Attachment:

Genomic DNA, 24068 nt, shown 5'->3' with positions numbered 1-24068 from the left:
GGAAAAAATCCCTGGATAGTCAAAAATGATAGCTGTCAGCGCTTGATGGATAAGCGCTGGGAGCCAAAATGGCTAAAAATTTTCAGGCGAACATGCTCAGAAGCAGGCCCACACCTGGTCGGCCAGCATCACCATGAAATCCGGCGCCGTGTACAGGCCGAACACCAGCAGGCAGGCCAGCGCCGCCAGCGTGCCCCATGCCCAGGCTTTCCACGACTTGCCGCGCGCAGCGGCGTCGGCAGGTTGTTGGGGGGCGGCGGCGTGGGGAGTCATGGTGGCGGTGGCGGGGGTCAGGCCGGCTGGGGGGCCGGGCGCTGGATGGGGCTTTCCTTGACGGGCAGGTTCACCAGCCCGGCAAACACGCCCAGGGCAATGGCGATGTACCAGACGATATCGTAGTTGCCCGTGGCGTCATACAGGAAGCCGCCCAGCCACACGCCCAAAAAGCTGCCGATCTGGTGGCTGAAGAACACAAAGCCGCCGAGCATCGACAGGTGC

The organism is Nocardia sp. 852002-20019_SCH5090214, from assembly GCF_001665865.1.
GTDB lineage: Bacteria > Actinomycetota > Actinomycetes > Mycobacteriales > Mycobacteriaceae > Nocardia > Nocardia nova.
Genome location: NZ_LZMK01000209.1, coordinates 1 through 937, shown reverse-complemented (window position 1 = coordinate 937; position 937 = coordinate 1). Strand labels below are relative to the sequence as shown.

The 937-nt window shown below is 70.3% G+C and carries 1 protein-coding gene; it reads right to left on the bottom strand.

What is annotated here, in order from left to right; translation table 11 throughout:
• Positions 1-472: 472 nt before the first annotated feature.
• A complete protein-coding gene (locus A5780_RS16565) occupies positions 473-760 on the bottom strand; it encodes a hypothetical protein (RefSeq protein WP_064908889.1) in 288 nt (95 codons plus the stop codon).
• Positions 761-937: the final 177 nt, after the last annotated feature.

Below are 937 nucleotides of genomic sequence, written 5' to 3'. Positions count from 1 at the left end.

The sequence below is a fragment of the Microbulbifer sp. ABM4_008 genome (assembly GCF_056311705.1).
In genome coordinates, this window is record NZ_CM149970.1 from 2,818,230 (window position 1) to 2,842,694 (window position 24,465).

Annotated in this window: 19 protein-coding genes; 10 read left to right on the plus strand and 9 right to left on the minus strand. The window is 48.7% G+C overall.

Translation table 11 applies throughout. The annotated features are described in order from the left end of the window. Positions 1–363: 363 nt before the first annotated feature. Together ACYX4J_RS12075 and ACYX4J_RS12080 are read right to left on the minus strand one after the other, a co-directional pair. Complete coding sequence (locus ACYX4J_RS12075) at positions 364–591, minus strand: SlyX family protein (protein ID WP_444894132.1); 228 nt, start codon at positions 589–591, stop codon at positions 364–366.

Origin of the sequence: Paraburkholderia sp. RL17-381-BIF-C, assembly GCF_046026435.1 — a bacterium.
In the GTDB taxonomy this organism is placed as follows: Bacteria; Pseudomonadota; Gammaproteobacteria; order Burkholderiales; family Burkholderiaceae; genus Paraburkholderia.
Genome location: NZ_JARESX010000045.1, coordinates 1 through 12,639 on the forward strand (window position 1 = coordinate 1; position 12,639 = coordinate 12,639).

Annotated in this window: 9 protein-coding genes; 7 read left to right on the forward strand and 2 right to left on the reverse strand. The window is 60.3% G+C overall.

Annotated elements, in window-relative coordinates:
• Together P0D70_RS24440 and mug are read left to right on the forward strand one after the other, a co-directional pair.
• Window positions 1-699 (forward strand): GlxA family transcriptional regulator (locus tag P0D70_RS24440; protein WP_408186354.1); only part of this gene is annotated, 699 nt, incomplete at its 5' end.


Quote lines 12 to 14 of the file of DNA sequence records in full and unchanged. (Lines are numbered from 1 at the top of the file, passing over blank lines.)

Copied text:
The sequence below is a fragment of the Microbulbifer sp. ABM4_008 genome (assembly GCF_056311705.1).
In genome coordinates, this window is record NZ_CM149970.1 from 2,818,230 (window position 1) to 2,842,694 (window position 24,465).

Annotated in this window: 19 protein-coding genes; 10 read left to right on the plus strand and 9 right to left on the minus strand. The window is 48.7% G+C overall.